National Novel Writing Month

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When I was thirteen, I started work on a six-part series — not-really-fantasy-but-kind-of. The first (and only) book was eventually titled The Two Masters. It told the story of Princess Ariana and her escape from a traitor-ridden kingdom, while the rebel Jarek wrestled with either taking revenge against the kingdom who enslaved his people or keeping the Princess Ariana alive. Or something like that.

I thought about this story night and day for two years. I drew scenes from the book in my math notebook — fierce warrior women riding astride tigers, the petulant Jarek, and a girl suspiciously just like Eowyn standing atop a tower full of butterflies. I acted it out in the overgrown orchard in my front yard. I fell asleep replaying my favorite scenes over and over again.

Surprisingly, I did finish a 24,000 word draft, and even revised it. Want to read an excerpt from each? Well, here you go.

Embarrassingly excerpted from Princess Ariana

“Princess Ariana!” The heavy step of Ariana’s most trusted protector and knight rang throughout the hall, causing Ariana to stop mid-step and turn about slightly.

“Yes, Captos?” Ariana replied fearfully, her face suddenly losing its normal rosy color, draining into a pinched, pale complexion. “Oh, ‘tis not Mother, is it Captos? Please don’t say ‘tis.” She leaned against the marble walls of the hall, her arms pressing into its coolness, hoping to close out the dread of losing her beloved mother.

“Nay, fair maiden, ‘tis not your mother this time,” Captos replied reassuringly, bowing low as was custom, his richly embroidered cape sweeping the ground. Ariana let out a long sigh of relief. Her mother’s constant battle with death…it was haunting her night and day, and she dreaded even seeing her trustworthy bodyguard for fear of hearing bad news.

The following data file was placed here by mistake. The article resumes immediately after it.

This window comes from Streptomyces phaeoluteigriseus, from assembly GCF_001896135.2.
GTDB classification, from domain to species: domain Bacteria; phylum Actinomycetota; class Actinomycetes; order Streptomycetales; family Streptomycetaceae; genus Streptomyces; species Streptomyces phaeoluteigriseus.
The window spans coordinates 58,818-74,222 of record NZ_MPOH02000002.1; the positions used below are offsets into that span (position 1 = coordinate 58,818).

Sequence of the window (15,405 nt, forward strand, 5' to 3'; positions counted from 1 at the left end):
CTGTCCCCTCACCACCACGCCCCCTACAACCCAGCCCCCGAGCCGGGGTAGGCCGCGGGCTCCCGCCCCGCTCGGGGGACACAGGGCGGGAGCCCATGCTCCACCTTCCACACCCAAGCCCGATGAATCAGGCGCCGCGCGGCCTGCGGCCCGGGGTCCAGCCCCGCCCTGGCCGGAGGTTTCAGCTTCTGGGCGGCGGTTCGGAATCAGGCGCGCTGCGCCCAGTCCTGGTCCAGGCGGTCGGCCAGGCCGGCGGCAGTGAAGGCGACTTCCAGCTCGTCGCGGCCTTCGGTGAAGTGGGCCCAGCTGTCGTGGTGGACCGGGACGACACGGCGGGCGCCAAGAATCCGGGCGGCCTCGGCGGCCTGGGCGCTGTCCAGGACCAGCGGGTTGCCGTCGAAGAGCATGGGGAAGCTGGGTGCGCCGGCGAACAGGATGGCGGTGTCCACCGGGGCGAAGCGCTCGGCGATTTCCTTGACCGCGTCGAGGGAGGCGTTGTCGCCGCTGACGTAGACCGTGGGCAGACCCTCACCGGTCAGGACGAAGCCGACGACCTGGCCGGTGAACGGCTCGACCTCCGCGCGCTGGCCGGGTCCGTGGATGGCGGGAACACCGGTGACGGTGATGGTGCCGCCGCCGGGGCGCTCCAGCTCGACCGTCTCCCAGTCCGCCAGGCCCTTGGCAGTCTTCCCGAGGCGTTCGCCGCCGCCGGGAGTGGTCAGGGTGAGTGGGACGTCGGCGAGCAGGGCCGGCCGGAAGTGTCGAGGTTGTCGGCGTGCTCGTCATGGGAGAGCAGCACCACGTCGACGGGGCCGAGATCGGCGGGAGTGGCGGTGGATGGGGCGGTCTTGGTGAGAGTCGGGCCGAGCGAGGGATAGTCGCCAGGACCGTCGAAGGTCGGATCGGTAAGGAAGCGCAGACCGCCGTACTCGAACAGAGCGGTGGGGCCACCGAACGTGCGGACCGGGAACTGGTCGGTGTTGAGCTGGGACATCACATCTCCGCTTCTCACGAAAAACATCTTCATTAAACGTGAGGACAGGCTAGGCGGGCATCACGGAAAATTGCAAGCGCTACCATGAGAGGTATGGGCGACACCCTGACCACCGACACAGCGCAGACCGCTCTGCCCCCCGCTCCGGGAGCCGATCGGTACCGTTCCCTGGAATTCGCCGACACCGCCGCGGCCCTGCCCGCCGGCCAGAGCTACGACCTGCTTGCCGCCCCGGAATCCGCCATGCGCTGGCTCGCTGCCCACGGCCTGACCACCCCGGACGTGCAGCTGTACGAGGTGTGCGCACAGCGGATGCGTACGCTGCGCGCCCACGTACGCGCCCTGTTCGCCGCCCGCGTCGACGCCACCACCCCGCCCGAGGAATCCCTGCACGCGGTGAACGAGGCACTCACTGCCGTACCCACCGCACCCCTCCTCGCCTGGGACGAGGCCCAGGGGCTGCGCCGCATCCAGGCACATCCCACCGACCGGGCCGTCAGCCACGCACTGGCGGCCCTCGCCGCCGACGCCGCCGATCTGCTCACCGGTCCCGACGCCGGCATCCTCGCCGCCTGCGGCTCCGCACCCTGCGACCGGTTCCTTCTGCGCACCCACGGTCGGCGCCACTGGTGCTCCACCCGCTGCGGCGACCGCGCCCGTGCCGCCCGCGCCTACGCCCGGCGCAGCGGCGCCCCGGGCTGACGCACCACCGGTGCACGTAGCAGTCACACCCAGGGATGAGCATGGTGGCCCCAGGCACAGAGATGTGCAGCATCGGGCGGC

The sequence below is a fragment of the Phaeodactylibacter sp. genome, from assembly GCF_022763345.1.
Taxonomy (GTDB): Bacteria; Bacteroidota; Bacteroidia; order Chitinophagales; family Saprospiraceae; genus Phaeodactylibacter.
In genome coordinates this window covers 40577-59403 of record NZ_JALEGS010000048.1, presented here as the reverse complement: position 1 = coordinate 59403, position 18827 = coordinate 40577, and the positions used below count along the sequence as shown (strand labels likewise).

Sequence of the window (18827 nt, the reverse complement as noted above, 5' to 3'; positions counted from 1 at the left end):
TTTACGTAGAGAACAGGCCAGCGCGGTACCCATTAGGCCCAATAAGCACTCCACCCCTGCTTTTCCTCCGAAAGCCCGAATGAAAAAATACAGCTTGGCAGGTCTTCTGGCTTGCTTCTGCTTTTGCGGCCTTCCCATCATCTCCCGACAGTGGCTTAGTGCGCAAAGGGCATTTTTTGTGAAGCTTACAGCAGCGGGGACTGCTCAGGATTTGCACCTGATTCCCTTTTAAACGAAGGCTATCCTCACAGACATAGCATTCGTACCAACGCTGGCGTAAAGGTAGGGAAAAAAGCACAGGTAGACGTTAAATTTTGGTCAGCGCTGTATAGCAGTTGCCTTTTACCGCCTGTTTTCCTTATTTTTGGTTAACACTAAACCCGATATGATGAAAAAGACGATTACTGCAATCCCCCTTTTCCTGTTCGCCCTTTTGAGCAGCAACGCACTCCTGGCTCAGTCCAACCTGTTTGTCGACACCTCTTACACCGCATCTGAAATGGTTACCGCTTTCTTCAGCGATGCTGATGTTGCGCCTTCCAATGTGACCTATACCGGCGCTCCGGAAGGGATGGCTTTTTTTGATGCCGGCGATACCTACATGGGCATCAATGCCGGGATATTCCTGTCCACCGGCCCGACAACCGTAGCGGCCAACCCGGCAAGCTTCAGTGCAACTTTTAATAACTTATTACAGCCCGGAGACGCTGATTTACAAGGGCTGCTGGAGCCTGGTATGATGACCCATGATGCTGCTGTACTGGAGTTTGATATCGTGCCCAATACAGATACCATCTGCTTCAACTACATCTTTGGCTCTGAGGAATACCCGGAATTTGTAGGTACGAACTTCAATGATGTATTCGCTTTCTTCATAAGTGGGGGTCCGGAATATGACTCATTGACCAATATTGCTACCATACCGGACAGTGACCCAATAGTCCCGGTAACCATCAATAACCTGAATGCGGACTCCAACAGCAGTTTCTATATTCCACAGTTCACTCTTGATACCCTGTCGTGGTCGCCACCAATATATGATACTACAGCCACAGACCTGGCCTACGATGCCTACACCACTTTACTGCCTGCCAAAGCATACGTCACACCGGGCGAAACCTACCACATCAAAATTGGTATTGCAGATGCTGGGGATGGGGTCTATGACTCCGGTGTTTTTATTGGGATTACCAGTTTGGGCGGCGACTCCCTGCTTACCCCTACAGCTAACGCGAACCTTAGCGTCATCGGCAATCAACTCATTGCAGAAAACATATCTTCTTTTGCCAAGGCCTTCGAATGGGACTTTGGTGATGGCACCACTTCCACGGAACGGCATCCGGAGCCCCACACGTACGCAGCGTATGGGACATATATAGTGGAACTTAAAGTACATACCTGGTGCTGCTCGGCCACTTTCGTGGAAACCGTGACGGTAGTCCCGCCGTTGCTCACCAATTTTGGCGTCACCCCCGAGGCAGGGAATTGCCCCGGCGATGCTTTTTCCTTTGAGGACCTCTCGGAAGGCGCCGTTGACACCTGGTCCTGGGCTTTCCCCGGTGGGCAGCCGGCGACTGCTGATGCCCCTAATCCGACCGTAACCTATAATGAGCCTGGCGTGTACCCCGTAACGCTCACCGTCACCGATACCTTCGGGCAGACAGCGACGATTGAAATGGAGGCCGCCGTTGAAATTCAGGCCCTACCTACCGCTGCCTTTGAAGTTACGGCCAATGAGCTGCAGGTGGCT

“What ‘tis it, Captos?” Ariana asked, her tight face relaxing, relief pumping the roses back into her cheeks. “Am I wanted?”

“Yes, m’lady, your father is asking for you in your mother’s bedchamber.”

I read aloud this passage to a writer friend, once, and I couldn’t get through it without dying of laughter. Isn’t the dialogue just riveting? And that grammatical use of ’tis — I must have been re-reading the Felicity Merriman books.

My teenage self recognized this train wreck for what it was and attempted to rescue it. I had just finished reading the Lord of the Ring series, so I borrowed heavily, and poorly, from it.

Softly his arm stole round his daughter’s shoulders and pulled her into him; they walked in silence away from the others. It was a warm silence. She had not been in his arms for a long while. He smelled of fur and sorrow and cold; his heartbeat throbbed in her ear. One hand he placed on his breast, fingering a chain there, as he always did when about to discuss something of contradiction to someone he loved.

“Ariana.”

“What?”

“Ariana,” he said, “I would tell you to be strong, but I dare not ask you anything I cannot do myself. I try to be a good leader, Ariana; you are my daughter.”

She let him ramble on.

“Ariana—daughter, precious, I—” He only said, “Niece Roanna, your aunt is dead.”

She fled from his arm and froze, eyes wild. Eny sat down neatly, tongue hanging out. His eyes pricked the niece’s thinning lips, the water trickling out of an old dam breaking. They strayed to the King, uncomfortable; to the master, with eyes searching; to the mistress, white and taut.